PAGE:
Although SOE investment only makes up a total of 24 per cent of the number of deals from 2003 to 2016, it constitutes 72 per cent of the total investment value. The reason behind this is that the bulk of SOE investment is concentrated in a few large deals in natural resource-based industries. Investments from SOEs in energy and mining and chemicals make up 70 per cent of the total investment value from the Asia Pacific in Canada, but only 15 per cent of the number of deals. 

Asia Pacific SOE Investment in Canada

In the wake of large acquisitions by Asia Pacific SOEs China National Offshore Oil Corporation (CNOOC) and Petronas in Canada’s energy industry, negative public perception surrounding the role of foreign state-owned companies escalated. The sheer size of investments triggered a review of these investments by the Government of Canada that evaluated them in terms of the net benefit to the country’s economy. [4]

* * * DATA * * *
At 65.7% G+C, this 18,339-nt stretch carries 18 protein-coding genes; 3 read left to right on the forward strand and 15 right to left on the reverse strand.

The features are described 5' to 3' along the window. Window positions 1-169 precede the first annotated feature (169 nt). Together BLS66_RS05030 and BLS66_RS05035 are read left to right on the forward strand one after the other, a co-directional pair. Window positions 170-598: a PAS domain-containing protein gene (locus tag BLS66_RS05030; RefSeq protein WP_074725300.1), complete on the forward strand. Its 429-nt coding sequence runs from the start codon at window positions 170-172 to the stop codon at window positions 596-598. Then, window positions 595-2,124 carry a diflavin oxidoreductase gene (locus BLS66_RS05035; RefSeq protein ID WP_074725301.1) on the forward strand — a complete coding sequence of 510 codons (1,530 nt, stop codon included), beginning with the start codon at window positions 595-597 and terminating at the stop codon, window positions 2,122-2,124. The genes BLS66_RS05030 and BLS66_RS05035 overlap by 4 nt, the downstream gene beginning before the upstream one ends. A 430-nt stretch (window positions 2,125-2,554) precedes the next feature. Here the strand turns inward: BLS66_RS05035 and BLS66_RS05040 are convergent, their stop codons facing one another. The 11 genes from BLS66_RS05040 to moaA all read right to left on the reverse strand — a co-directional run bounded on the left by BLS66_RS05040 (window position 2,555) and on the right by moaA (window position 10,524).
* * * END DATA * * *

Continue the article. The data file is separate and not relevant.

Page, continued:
Investments from state-owned enterprises (SOEs) consistently elicit concerns over ownership and appropriation of national resources. In 2012, two headline-making deals by foreign SOEs brought these issues to the forefront in Canada and led to an amendment in the Investment Canada Act (ICA) and Canada’s policies towards inward FDI. China National Offshore Oil Corporation (CNOOC)’s $15-billion purchase of Calgary-based Nexen and Malaysian state-owned Petronas’ $5-billion purchase of Calgary-based Progress Energy signalled a turning point in Canada’s approach to foreign SOE investors.

In 2013, as a result of these two deals, the ICA was revised to include an expanded definition of SOEs. The definition of SOE in the Act was changed to include individuals acting under the direction of a foreign government as well as individuals or enterprises either directly or indirectly influenced by a foreign enterprise. In addition, whereas before investment from SOEs (and non-SOEs) above $330 million triggered a review, now the Act explicitly states any investment from an SOE, regardless of value, will trigger an automatic ICA review.

The flow of SOE investment has slowed considerably following the 2013 amendment made to the ICA. Although investments from SOEs in Canada did not halt, the changes to the ICA have signalled that SOEs are less welcome.